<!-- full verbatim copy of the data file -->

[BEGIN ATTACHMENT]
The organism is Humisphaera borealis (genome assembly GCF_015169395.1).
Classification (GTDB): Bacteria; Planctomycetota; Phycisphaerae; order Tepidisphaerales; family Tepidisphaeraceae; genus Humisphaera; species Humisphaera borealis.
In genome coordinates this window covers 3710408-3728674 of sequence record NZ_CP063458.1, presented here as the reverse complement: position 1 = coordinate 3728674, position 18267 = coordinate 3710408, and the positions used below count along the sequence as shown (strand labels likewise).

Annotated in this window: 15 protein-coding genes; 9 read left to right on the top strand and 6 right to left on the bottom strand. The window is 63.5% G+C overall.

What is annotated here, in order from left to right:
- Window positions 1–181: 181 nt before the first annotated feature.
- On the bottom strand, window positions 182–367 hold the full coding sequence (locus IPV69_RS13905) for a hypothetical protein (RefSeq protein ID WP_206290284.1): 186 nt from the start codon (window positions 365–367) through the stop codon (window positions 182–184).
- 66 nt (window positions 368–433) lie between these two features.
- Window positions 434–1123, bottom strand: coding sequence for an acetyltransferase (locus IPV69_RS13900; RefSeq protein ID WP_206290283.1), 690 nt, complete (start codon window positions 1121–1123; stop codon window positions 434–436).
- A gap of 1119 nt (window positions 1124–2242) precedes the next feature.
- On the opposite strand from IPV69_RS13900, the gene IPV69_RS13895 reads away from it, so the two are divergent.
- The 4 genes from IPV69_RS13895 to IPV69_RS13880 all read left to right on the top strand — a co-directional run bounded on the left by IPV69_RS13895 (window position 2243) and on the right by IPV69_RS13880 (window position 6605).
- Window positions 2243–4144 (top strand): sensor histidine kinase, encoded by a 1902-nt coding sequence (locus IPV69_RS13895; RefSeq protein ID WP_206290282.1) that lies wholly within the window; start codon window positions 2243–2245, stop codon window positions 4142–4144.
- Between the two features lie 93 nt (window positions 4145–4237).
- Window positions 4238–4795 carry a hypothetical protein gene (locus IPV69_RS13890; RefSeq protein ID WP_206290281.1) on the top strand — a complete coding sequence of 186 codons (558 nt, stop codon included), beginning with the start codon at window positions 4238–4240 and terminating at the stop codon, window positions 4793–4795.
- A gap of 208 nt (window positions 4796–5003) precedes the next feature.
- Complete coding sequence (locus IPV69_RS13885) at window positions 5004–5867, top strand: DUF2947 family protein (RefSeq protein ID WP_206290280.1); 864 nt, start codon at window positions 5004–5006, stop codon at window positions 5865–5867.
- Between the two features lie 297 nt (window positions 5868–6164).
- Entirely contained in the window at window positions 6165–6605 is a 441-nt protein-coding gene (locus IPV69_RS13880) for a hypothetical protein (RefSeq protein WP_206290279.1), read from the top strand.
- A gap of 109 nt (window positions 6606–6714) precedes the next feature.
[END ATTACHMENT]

The organism is Humisphaera borealis (genome assembly GCF_015169395.1).
Classification (GTDB): Bacteria; Planctomycetota; Phycisphaerae; order Tepidisphaerales; family Tepidisphaeraceae; genus Humisphaera; species Humisphaera borealis.
In genome coordinates this window covers 3710408-3728674 of sequence record NZ_CP063458.1, presented here as the reverse complement: position 1 = coordinate 3728674, position 18267 = coordinate 3710408, and the positions used below count along the sequence as shown (strand labels likewise).

Annotated in this window: 15 protein-coding genes; 9 read left to right on the top strand and 6 right to left on the bottom strand. The window is 63.5% G+C overall.

What is annotated here, in order from left to right:
- Window positions 1–181: 181 nt before the first annotated feature.
- On the bottom strand, window positions 182–367 hold the full coding sequence (locus IPV69_RS13905) for a hypothetical protein (RefSeq protein ID WP_206290284.1): 186 nt from the start codon (window positions 365–367) through the stop codon (window positions 182–184).
- 66 nt (window positions 368–433) lie between these two features.
- Window positions 434–1123, bottom strand: coding sequence for an acetyltransferase (locus IPV69_RS13900; RefSeq protein ID WP_206290283.1), 690 nt, complete (start codon window positions 1121–1123; stop codon window positions 434–436).
- A gap of 1119 nt (window positions 1124–2242) precedes the next feature.
- On the opposite strand from IPV69_RS13900, the gene IPV69_RS13895 reads away from it, so the two are divergent.
- The 4 genes from IPV69_RS13895 to IPV69_RS13880 all read left to right on the top strand — a co-directional run bounded on the left by IPV69_RS13895 (window position 2243) and on the right by IPV69_RS13880 (window position 6605).
- Window positions 2243–4144 (top strand): sensor histidine kinase, encoded by a 1902-nt coding sequence (locus IPV69_RS13895; RefSeq protein ID WP_206290282.1) that lies wholly within the window; start codon window positions 2243–2245, stop codon window positions 4142–4144.
- Between the two features lie 93 nt (window positions 4145–4237).
- Window positions 4238–4795 carry a hypothetical protein gene (locus IPV69_RS13890; RefSeq protein ID WP_206290281.1) on the top strand — a complete coding sequence of 186 codons (558 nt, stop codon included), beginning with the start codon at window positions 4238–4240 and terminating at the stop codon, window positions 4793–4795.
- A gap of 208 nt (window positions 4796–5003) precedes the next feature.
- Complete coding sequence (locus IPV69_RS13885) at window positions 5004–5867, top strand: DUF2947 family protein (RefSeq protein ID WP_206290280.1); 864 nt, start codon at window positions 5004–5006, stop codon at window positions 5865–5867.
- Between the two features lie 297 nt (window positions 5868–6164).
- Entirely contained in the window at window positions 6165–6605 is a 441-nt protein-coding gene (locus IPV69_RS13880) for a hypothetical protein (RefSeq protein WP_206290279.1), read from the top strand.
- A gap of 109 nt (window positions 6606–6714) precedes the next feature.